Coach’s Corner: Early Thoughts on the Duke Bigs from @CoachCW_51

Collin WrightCoach's Corner, General Information, Results/Thoughts3 Comments

I’m very excited to bring a different perspective to the site with the Coach’s Corner. In this space you can expect to read about the team and games from a the perspective of a coach. I’ll be digging into X’s and O’s, player/team tendencies, and potential adjustments by Duke or an upcoming opponent. To start, I want to focus on the play we saw from Marvin Bagley and Wendell Carter during the opening weekend.

With two regular season games in the books we’ve already seen the team establishing an offensive identity that includes a heavy dose of post play. It was clear over the weekend that we can expect to see Marvin Bagley get most of his post touches around the left block while Wendell Carter will occupy the right side of the floor. This makes sense given that Bagley strongly prefers his left hand, and is able to use his body to shield defenders from the ball on that side of the floor.

When he posted on the right side of the floor and made moves to the baseline (over his left shoulder) he still preferred to keep the ball in his left hand. Against the defenders of Elon and Utah Valley he was able to get away with that, but it will be an interesting trend to watch going forward. When making that move against defenders who match up with him better physically, it may be tougher to get those shots off because there is very little separation between the ball and the defense. He’ll need to use quick moves and keep the ball high early in his movement in order to beat the defense in those situations.

As for Carter, he demonstrated some very promising instincts off the ball against Utah Valley. When other players drove down the lane and his man had to step up, Carter did a great job of sliding into space along the baseline. This skill is often difficult for young players to develop, because they tend to “stick” to a spot on the floor if they feel they’re open when their man leaves. By adjusting his position while his man steps up, Carter not only creates better passing angles for his teammates, he makes it more difficult for defenders to find him when they turn to recover – something that could lead to him being fouled more frequently. With the perimeter shooting that Duke possesses teams will be reluctant to send help from the opposite wing or corner on drives. That means it will fall to post defenders to be the secondary defender when Duke attacks off the bounce, and Carter showed on Saturday just how effective he can be in those situations.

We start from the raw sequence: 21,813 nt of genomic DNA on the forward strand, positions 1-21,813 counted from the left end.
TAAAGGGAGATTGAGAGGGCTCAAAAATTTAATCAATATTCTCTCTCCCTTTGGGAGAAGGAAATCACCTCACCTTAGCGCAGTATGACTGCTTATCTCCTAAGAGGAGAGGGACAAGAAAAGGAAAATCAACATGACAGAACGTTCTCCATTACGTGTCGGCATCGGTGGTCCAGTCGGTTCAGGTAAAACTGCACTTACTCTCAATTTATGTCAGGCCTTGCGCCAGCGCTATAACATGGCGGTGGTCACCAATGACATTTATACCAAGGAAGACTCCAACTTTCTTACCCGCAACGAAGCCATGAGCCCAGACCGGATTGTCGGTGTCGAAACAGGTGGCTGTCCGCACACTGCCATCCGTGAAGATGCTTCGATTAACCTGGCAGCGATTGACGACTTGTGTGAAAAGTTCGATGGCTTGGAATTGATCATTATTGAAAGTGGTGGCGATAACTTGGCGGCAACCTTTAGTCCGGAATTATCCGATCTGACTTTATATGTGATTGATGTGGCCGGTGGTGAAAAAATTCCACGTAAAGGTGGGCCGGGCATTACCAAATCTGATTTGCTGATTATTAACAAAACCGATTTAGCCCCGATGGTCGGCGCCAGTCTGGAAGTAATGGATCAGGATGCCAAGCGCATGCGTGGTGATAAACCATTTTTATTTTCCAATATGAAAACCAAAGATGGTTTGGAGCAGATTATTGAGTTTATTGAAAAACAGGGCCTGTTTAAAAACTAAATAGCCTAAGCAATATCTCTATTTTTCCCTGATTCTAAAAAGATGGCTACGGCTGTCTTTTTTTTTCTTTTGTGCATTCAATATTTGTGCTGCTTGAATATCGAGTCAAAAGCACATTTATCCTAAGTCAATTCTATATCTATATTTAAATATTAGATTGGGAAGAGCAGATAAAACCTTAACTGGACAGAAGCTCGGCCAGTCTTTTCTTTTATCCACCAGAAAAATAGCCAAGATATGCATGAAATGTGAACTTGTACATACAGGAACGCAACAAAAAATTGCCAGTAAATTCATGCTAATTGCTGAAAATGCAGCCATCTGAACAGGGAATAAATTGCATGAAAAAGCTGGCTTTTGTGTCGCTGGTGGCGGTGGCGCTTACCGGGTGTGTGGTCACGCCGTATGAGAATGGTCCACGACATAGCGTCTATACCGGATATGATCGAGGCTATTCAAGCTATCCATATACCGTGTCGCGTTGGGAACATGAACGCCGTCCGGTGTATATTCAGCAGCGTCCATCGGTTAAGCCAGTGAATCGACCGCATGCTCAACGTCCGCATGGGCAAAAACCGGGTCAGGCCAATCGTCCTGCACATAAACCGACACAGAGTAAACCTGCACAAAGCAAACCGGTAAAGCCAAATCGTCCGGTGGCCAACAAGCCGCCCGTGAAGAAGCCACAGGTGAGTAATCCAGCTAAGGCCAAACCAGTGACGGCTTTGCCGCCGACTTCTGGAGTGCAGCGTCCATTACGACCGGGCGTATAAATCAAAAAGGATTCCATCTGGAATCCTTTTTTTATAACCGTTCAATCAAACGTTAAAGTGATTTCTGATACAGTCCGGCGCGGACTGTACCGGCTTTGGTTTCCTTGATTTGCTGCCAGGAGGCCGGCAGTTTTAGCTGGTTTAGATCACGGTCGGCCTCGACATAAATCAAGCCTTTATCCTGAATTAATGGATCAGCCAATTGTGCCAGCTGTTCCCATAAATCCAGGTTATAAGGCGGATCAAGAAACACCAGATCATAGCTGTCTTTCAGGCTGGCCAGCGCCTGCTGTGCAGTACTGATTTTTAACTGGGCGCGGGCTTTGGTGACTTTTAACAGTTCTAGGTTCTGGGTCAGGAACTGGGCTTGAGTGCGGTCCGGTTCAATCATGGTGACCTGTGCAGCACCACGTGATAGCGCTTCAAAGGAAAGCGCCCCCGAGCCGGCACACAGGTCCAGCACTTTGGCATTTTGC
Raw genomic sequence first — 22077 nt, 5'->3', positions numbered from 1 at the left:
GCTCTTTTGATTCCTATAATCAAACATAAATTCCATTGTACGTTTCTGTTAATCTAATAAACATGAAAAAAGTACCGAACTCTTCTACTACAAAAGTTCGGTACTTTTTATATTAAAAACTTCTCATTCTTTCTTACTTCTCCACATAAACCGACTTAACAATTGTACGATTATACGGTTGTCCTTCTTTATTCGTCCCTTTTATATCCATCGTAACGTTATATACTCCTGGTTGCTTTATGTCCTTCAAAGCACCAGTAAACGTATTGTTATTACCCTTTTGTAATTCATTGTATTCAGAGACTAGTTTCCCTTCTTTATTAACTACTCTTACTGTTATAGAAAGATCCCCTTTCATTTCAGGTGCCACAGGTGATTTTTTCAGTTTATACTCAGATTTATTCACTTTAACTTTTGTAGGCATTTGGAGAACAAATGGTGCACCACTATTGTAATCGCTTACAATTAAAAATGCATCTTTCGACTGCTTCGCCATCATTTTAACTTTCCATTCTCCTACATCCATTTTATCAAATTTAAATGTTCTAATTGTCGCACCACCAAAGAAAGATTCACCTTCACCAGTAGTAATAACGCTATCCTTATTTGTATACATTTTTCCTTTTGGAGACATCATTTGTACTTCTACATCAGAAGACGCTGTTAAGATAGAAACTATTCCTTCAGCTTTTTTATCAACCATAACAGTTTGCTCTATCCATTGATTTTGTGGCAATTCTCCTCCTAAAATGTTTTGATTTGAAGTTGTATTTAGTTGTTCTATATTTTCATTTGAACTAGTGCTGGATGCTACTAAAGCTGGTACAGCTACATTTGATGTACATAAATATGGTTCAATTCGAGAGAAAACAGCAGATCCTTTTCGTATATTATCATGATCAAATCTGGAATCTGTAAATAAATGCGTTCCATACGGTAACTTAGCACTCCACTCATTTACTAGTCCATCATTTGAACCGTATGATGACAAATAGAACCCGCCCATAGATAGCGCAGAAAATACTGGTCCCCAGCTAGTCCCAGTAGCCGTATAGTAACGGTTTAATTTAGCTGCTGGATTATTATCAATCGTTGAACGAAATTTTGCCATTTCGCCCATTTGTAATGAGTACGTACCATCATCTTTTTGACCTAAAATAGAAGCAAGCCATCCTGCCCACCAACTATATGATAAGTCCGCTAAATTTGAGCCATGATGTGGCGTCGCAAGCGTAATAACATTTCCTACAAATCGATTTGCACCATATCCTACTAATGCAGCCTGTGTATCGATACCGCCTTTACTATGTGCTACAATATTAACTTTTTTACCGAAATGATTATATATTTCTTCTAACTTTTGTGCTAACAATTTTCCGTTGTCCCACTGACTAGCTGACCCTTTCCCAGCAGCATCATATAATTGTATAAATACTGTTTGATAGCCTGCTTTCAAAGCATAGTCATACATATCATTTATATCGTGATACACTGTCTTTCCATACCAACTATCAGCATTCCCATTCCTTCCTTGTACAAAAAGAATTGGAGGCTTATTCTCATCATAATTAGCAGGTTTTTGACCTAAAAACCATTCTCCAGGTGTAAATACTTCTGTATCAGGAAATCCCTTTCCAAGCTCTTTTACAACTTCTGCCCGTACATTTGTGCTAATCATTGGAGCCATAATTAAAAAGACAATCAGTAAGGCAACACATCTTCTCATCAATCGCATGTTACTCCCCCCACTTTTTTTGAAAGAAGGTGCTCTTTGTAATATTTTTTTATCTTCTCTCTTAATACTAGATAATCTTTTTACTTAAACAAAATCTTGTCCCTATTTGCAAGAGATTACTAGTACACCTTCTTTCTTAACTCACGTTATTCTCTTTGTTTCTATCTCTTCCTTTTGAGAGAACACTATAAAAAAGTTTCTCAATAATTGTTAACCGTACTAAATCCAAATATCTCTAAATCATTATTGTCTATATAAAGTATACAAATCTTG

While both players showed a variety of skills in the post, they also proved to be threats from the perimeter. If these two can provide even average shooting from the three point line, opponents are going to have a very tough decision to make. After Carter took his second three against Utah Valley his man was forced to step above the foul line, opening up an easy high-low post feed to Bagley which turned into a basket and foul. Carter’s willingness to take those shots is important, but he’s got to make enough to keep defenders honest. If he can, there won’t be many teams with a defender who can stop Bagley from scoring on a catch in the middle of the lane. That’s especially true because defenders are also going to be forced to guard him off the bounce from all different areas of the court and have a high enough motor to beat him down the floor and keep him off of the offensive glass. Good luck with that!

On the defensive end I thought it spoke volumes about the trust the coaching staff has in Bagley that they allowed him to switch dribble handoffs and ball screens with other perimeter players. He wasn’t perfect in his footwork or timing on the switches, but very few freshmen are. His effort, energy, and positioning were all very consistent and that is a recipe for consistent improvement in that area moving forward. Something to keep an eye on in the Michigan State game will be if Bagley is still switching those actions – especially if he’s switching onto Miles Bridges. Obviously neither team Duke has played yet had an athlete like Bridges who can score from all three levels. If the coaching staff trusts Bagley to switch onto him without fouling, expect to see it against anybody the Blue Devils play all year.

As for Carter – it sure was nice to see a true rim protector in the middle when Duke went to the zone. He showed good lateral movement from block to block and rarely got caught rotating late. His strength will allow him to prevent offensive players from getting all the way to the rim. If he can stay out of foul trouble like he did against Utah Valley, he’ll alter a lot of shots around the basket. Whether Duke is playing man or zone, that presence will be very welcome as the perimeter defenders work through the timing and positioning on all of those perimeter switches. When Carter was put into ball screen situations, he tended to hang back as the on-ball defender chased over the top of screens. That’s something to keep an eye on going forward – as pick and pop players may be able to take advantage of that if he isn’t attentive to his positioning in relation to the screen.

Looking toward the Michigan State game, if Bagley and Carter continue these positive trends from opening weekend, expect Coach K and the Blue Devils to pick up another W in the Champions Classic!

  • Al Gumb

    Good insightful analysis- issues several notches above what is usually available.
    Thanks Coach

  • We appreciate that.That’s why brought him on, much better analysis.

  • Collin Wright

    Thanks, Al! I appreciate the feedback!